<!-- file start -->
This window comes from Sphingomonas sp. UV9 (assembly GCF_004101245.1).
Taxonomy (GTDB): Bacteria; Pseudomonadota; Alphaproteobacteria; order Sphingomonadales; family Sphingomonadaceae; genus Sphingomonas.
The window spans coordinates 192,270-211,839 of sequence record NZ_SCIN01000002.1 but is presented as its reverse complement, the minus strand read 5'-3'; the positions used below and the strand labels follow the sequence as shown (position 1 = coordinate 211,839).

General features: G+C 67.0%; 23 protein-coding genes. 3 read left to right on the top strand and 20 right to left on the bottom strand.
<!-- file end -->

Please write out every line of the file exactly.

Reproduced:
This window comes from Sphingomonas sp. UV9 (assembly GCF_004101245.1).
Taxonomy (GTDB): Bacteria; Pseudomonadota; Alphaproteobacteria; order Sphingomonadales; family Sphingomonadaceae; genus Sphingomonas.
The window spans coordinates 192,270-211,839 of sequence record NZ_SCIN01000002.1 but is presented as its reverse complement, the minus strand read 5'-3'; the positions used below and the strand labels follow the sequence as shown (position 1 = coordinate 211,839).

General features: G+C 67.0%; 23 protein-coding genes. 3 read left to right on the top strand and 20 right to left on the bottom strand.